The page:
The Kennedy Institute of Rheumatology works extensively with industry partners, building lasting collaborations to address complex biological and health challenges within rheumatology and inflammatory disease.
We bring to our collaborations a strong history of basic and clinical science within rheumatology and musculoskeletal disease research. More specifically, we can offer:
- Clinical trial design and support
- Complex computational data analysis
- Tissue analysis including multiomic analysis
- Biomarker discovery and drug target validation
- Access to datasets
- Access to clinical trial cohorts
In addition, we are supported by a range of industry-funded studentships and fellowships. We recently published four interviews with staff and students involved with diverse industry projects, which you can read to find out more.
Our industry collaborators also have access to our cutting-edge technologies, including our advanced microscopy, mass cytometry, flow cytometry, and research computing facilities.
We welcome new short- and long-term industrial collaborations and encourage potential partners to reach out and discuss how we could work together.
Read the examples below to learn how we apply our expertise to address larger challenges in collaboration with industry.
The Arthritis Therapy Acceleration Programme (A-TAP) brings together scientists, clinicians, industry, and patient partners into a hub of expertise and infrastructure with the aim to bring effective drugs to patients faster.
Development of novel treatments for immune-mediated inflammatory diseases (IMIDs) is often based on treating symptoms rather than cause. This can lead to clinical trials which deliver a drug to a cohort of patients without knowledge of the underlying pathology to benefit from it, leading to failure and elongated timelines from bench to bedside.
A-TAP facilitates Stratified Pathology: matching the right drug to the right indication early in drug discovery and performing experimental medicine trials in carefully selected patient populations. Strategic links between the Universities of Birmingham and Oxford brings access to over 7 million patients through seven NHS partners.
We seek collaborations with industry partners for proof of concept and proof of mechanism with supporting biomarker studies. While there is a focus on repurposing drugs and combination therapies, we also wish to use high-quality novel experimental drugs and probes to identify new targets and pathways.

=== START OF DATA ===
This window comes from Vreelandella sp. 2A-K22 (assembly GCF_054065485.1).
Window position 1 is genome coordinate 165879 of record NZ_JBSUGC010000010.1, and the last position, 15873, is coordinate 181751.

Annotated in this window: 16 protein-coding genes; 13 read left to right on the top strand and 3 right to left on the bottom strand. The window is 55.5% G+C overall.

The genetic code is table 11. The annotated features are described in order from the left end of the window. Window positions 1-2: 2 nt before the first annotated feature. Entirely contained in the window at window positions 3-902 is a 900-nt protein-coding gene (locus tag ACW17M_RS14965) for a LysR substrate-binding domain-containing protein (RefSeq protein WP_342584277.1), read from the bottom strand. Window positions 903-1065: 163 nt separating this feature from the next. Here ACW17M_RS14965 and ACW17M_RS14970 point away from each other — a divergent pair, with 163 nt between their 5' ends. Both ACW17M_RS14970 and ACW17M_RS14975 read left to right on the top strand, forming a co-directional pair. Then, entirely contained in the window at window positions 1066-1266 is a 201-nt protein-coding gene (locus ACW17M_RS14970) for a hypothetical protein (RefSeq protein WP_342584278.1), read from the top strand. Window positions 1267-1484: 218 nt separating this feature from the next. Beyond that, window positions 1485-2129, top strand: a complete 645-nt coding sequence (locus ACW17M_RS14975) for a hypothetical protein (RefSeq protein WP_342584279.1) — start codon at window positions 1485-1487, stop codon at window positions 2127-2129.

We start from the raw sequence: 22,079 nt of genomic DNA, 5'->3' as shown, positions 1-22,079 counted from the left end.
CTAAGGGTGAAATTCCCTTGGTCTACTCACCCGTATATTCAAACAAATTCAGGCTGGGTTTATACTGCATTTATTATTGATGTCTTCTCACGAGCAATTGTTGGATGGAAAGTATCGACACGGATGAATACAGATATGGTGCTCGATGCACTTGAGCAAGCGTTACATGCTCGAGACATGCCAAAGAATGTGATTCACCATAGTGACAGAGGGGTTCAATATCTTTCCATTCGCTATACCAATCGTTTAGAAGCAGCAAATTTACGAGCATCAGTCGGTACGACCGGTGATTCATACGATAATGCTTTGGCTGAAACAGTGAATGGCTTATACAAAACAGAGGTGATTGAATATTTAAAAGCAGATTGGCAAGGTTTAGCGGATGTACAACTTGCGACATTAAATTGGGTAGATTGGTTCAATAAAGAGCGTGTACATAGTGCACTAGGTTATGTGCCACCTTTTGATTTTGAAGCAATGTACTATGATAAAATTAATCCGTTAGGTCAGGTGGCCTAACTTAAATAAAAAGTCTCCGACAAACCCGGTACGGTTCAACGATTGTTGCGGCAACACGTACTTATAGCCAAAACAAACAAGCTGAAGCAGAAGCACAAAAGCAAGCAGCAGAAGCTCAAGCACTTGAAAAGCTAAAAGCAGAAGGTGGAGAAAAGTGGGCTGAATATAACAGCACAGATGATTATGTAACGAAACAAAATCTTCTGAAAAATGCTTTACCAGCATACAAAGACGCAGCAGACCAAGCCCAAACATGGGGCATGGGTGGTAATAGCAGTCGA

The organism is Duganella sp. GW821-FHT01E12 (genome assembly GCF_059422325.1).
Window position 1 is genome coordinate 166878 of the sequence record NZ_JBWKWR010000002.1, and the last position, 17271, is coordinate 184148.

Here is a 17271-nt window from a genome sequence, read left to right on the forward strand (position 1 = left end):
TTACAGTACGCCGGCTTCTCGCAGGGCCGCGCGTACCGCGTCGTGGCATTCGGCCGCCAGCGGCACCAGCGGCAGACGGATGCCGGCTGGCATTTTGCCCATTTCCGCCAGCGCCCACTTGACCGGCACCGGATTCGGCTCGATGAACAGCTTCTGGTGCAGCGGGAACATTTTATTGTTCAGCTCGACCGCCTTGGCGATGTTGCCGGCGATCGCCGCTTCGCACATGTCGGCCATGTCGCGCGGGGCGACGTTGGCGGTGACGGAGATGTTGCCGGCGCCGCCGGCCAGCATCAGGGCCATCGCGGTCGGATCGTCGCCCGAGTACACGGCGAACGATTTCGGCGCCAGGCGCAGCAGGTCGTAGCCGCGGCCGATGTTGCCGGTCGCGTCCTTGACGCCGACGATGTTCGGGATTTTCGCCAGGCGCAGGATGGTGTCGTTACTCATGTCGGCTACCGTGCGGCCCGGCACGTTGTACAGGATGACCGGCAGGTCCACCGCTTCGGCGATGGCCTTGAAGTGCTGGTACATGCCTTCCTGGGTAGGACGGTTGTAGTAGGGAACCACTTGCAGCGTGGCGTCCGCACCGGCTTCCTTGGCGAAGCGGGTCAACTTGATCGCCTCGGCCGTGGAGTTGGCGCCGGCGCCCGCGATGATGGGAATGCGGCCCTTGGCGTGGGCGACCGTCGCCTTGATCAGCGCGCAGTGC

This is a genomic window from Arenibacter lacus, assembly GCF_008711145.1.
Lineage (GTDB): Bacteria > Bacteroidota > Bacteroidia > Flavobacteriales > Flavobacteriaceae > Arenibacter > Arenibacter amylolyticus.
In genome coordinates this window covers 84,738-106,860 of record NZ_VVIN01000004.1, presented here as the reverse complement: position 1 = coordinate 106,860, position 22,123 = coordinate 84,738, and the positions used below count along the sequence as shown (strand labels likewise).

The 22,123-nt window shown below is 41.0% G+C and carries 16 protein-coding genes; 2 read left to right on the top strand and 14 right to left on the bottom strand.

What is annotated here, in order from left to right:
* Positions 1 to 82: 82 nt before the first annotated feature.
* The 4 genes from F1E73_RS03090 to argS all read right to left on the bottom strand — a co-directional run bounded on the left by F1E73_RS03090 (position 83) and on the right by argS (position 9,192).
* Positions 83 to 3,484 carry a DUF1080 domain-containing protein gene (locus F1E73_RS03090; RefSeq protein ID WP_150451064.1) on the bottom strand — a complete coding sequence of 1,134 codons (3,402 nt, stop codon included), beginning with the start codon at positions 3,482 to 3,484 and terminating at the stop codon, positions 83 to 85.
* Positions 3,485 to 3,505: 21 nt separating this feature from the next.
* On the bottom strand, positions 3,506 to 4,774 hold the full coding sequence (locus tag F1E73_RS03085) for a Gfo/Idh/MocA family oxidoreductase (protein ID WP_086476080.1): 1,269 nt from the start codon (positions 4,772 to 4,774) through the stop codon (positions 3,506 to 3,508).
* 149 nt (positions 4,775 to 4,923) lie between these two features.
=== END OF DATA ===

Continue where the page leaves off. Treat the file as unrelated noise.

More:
A-TAP is overseen by Professor Christopher Buckley, Director of Clinical Research at the Kennedy Institute. To discuss opportunities for collaboration, please do get in touch directly.
As the role of fibroblasts in Inflammatory Bowel Disease (IBD) pathogenesis has become clearer, there is a need to understand fibroblast heterogeneity and define common fibroblast traits. These traits could then be used as therapeutic targets and biomarkers to drive the development of new treatments.
To achieve this, the Kennedy Institute has joined a Roche-coordinated research network to better understand the role of fibroblasts in IBD and ultimately develop treatments that target its underlying causes. This network brings together an international group of academic partners from Oxford, Brigham and Women’s Hospital, Boston, and the Institute of Inflammation and Ageing Birmingham. The Kennedy Institute brings to the project an expertise on intestinal inflammation and access to patient cohorts. A manuscript from the consortium can be found at: Cross-tissue, single-cell stromal atlas identifies shared pathological fibroblast phenotypes in four chronic inflammatory diseases - PubMed (nih.gov)
Osteoarthritis (OA) is a huge unmet need and is regarded as a highly heterogeneous disease existing in many forms, yet there is no molecular evidence to support these forms. A greater understanding of these molecular processes could be used to predict disease progression and long-term outcomes. This knowledge could be used to enrich recruitment to clinical trials, increasing their success and reducing costs to industry. Identifying subsets of patients with particular molecular drivers may also help identify specific treatments with improved effectiveness.
The STEpUP OA consortium, led by Professor Tonia Vincent, brings together academic, industry, and charity partners to address this challenge by studying protein signatures in the synovial fluid of 1800 patients taken from multiple early and late OA cohorts and using these to understand the heterogeneity of disease. The project uses unsupervised approaches to confirm whether multiple distinct molecular endotypes exist in disease or whether OA is “one disease” at the molecular level. The samples have all been processed, QC procedures defined and the discovery analysis performed. In the forthcoming weeks the replication analysis will be completed. Once completed we will also have the opportunity to explore key pathological pathways and how these are affected by clinical phenotype.
Reach out to Professor Vincent to discuss STEpUP OA in more detail.
The Oxford-Bristol Myers Squibb Fellowship Programme facilitates skill and people transfer between Oxford and Bristol Myers Squibb (BMS) to stimulate new scientific discovery and translational research. Professor Kim Midwood of the Kennedy Institute obtained funding as a Principal Investigator to partner with BMS through this scheme. Research in Professor Midwood’s lab examines how cellular interactions with the extracellular matrix contribute to progression of fibrotic disease, with the goal to better define disease pathogenesis and treatment response, and to develop new therapeutic strategies.